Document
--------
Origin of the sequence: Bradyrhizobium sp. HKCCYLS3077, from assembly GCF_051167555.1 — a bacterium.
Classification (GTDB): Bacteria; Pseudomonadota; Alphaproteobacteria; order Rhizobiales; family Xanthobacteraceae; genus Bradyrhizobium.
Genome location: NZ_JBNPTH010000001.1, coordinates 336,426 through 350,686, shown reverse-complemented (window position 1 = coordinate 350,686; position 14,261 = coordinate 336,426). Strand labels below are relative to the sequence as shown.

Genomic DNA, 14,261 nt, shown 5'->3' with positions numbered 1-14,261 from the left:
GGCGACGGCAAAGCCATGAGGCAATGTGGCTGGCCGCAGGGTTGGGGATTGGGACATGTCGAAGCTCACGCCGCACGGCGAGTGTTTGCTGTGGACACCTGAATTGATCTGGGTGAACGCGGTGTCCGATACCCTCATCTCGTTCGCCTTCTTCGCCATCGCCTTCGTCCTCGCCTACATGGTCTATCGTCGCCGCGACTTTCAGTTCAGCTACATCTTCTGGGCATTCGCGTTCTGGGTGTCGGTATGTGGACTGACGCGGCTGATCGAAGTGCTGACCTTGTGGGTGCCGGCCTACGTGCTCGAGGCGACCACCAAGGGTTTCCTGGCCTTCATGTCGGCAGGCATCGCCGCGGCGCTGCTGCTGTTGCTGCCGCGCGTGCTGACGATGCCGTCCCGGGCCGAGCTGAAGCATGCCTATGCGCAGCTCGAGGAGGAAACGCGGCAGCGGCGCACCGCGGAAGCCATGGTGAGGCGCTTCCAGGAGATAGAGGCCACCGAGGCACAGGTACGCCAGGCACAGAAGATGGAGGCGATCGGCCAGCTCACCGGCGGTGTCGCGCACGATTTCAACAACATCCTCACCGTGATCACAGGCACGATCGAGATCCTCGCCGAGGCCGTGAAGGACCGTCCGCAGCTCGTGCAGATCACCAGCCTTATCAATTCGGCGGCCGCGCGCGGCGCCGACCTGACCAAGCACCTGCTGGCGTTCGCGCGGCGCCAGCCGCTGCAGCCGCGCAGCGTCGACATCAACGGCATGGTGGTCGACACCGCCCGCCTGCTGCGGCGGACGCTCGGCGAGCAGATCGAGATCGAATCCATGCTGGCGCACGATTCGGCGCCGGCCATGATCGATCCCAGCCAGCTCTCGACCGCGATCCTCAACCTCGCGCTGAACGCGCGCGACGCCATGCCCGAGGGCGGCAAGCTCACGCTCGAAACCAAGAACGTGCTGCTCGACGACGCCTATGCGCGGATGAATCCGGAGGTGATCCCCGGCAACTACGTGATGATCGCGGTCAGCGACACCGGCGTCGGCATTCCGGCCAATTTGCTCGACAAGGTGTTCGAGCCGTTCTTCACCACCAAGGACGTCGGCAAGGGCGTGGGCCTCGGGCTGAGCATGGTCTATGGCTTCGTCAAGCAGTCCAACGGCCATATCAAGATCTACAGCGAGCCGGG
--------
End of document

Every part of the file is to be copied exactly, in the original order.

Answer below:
Origin of the sequence: Bradyrhizobium sp. HKCCYLS3077, from assembly GCF_051167555.1 — a bacterium.
Classification (GTDB): Bacteria; Pseudomonadota; Alphaproteobacteria; order Rhizobiales; family Xanthobacteraceae; genus Bradyrhizobium.
Genome location: NZ_JBNPTH010000001.1, coordinates 336,426 through 350,686, shown reverse-complemented (window position 1 = coordinate 350,686; position 14,261 = coordinate 336,426). Strand labels below are relative to the sequence as shown.

Genomic DNA, 14,261 nt, shown 5'->3' with positions numbered 1-14,261 from the left:
GGCGACGGCAAAGCCATGAGGCAATGTGGCTGGCCGCAGGGTTGGGGATTGGGACATGTCGAAGCTCACGCCGCACGGCGAGTGTTTGCTGTGGACACCTGAATTGATCTGGGTGAACGCGGTGTCCGATACCCTCATCTCGTTCGCCTTCTTCGCCATCGCCTTCGTCCTCGCCTACATGGTCTATCGTCGCCGCGACTTTCAGTTCAGCTACATCTTCTGGGCATTCGCGTTCTGGGTGTCGGTATGTGGACTGACGCGGCTGATCGAAGTGCTGACCTTGTGGGTGCCGGCCTACGTGCTCGAGGCGACCACCAAGGGTTTCCTGGCCTTCATGTCGGCAGGCATCGCCGCGGCGCTGCTGCTGTTGCTGCCGCGCGTGCTGACGATGCCGTCCCGGGCCGAGCTGAAGCATGCCTATGCGCAGCTCGAGGAGGAAACGCGGCAGCGGCGCACCGCGGAAGCCATGGTGAGGCGCTTCCAGGAGATAGAGGCCACCGAGGCACAGGTACGCCAGGCACAGAAGATGGAGGCGATCGGCCAGCTCACCGGCGGTGTCGCGCACGATTTCAACAACATCCTCACCGTGATCACAGGCACGATCGAGATCCTCGCCGAGGCCGTGAAGGACCGTCCGCAGCTCGTGCAGATCACCAGCCTTATCAATTCGGCGGCCGCGCGCGGCGCCGACCTGACCAAGCACCTGCTGGCGTTCGCGCGGCGCCAGCCGCTGCAGCCGCGCAGCGTCGACATCAACGGCATGGTGGTCGACACCGCCCGCCTGCTGCGGCGGACGCTCGGCGAGCAGATCGAGATCGAATCCATGCTGGCGCACGATTCGGCGCCGGCCATGATCGATCCCAGCCAGCTCTCGACCGCGATCCTCAACCTCGCGCTGAACGCGCGCGACGCCATGCCCGAGGGCGGCAAGCTCACGCTCGAAACCAAGAACGTGCTGCTCGACGACGCCTATGCGCGGATGAATCCGGAGGTGATCCCCGGCAACTACGTGATGATCGCGGTCAGCGACACCGGCGTCGGCATTCCGGCCAATTTGCTCGACAAGGTGTTCGAGCCGTTCTTCACCACCAAGGACGTCGGCAAGGGCGTGGGCCTCGGGCTGAGCATGGTCTATGGCTTCGTCAAGCAGTCCAACGGCCATATCAAGATCTACAGCGAGCCGGG